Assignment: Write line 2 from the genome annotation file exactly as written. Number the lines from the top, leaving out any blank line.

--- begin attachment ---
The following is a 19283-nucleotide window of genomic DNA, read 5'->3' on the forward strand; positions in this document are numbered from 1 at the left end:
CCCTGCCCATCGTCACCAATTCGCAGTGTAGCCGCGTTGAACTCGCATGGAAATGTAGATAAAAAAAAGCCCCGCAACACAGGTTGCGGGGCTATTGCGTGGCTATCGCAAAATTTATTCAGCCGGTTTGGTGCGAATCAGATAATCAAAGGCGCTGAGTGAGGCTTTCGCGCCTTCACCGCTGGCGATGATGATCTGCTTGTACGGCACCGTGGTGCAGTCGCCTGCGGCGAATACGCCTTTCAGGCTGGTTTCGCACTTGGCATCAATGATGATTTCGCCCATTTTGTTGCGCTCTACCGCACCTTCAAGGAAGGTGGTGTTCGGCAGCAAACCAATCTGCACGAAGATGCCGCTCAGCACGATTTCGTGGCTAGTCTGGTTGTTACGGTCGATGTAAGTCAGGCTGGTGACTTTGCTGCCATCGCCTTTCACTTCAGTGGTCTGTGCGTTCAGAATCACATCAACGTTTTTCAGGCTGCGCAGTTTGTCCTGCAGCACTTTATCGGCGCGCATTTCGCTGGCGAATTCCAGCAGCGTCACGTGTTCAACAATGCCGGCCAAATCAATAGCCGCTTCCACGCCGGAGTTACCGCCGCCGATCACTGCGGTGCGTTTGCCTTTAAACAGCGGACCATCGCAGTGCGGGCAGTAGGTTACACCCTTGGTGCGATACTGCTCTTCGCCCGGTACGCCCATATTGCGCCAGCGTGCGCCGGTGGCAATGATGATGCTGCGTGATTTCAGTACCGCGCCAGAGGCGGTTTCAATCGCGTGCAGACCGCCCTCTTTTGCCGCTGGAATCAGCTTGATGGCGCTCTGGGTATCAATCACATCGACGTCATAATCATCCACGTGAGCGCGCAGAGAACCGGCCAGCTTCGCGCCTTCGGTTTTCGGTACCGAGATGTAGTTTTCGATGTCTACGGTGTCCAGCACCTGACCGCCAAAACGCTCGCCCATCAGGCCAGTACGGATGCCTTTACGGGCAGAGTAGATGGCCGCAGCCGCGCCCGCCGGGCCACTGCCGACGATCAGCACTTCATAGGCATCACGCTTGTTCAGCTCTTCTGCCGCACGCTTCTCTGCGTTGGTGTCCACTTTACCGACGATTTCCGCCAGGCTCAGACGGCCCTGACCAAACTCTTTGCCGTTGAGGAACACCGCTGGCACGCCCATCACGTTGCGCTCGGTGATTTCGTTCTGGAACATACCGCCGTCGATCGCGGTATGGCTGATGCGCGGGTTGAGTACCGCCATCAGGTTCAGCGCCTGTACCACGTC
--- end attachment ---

CCCTGCCCATCGTCACCAATTCGCAGTGTAGCCGCGTTGAACTCGCATGGAAATGTAGATAAAAAAAAGCCCCGCAACACAGGTTGCGGGGCTATTGCGTGGCTATCGCAAAATTTATTCAGCCGGTTTGGTGCGAATCAGATAATCAAAGGCGCTGAGTGAGGCTTTCGCGCCTTCACCGCTGGCGATGATGATCTGCTTGTACGGCACCGTGGTGCAGTCGCCTGCGGCGAATACGCCTTTCAGGCTGGTTTCGCACTTGGCATCAATGATGATTTCGCCCATTTTGTTGCGCTCTACCGCACCTTCAAGGAAGGTGGTGTTCGGCAGCAAACCAATCTGCACGAAGATGCCGCTCAGCACGATTTCGTGGCTAGTCTGGTTGTTACGGTCGATGTAAGTCAGGCTGGTGACTTTGCTGCCATCGCCTTTCACTTCAGTGGTCTGTGCGTTCAGAATCACATCAACGTTTTTCAGGCTGCGCAGTTTGTCCTGCAGCACTTTATCGGCGCGCATTTCGCTGGCGAATTCCAGCAGCGTCACGTGTTCAACAATGCCGGCCAAATCAATAGCCGCTTCCACGCCGGAGTTACCGCCGCCGATCACTGCGGTGCGTTTGCCTTTAAACAGCGGACCATCGCAGTGCGGGCAGTAGGTTACACCCTTGGTGCGATACTGCTCTTCGCCCGGTACGCCCATATTGCGCCAGCGTGCGCCGGTGGCAATGATGATGCTGCGTGATTTCAGTACCGCGCCAGAGGCGGTTTCAATCGCGTGCAGACCGCCCTCTTTTGCCGCTGGAATCAGCTTGATGGCGCTCTGGGTATCAATCACATCGACGTCATAATCATCCACGTGAGCGCGCAGAGAACCGGCCAGCTTCGCGCCTTCGGTTTTCGGTACCGAGATGTAGTTTTCGATGTCTACGGTGTCCAGCACCTGACCGCCAAAACGCTCGCCCATCAGGCCAGTACGGATGCCTTTACGGGCAGAGTAGATGGCCGCAGCCGCGCCCGCCGGGCCACTGCCGACGATCAGCACTTCATAGGCATCACGCTTGTTCAGCTCTTCTGCCGCACGCTTCTCTGCGTTGGTGTCCACTTTACCGACGATTTCCGCCAGGCTCAGACGGCCCTGACCAAACTCTTTGCCGTTGAGGAACACCGCTGGCACGCCCATCACGTTGCGCTCGGTGATTTCGTTCTGGAACATACCGCCGTCGATCGCGGTATGGCTGATGCGCGGGTTGAGTACCGCCATCAGGTTCAGCGCCTGTACCACGTC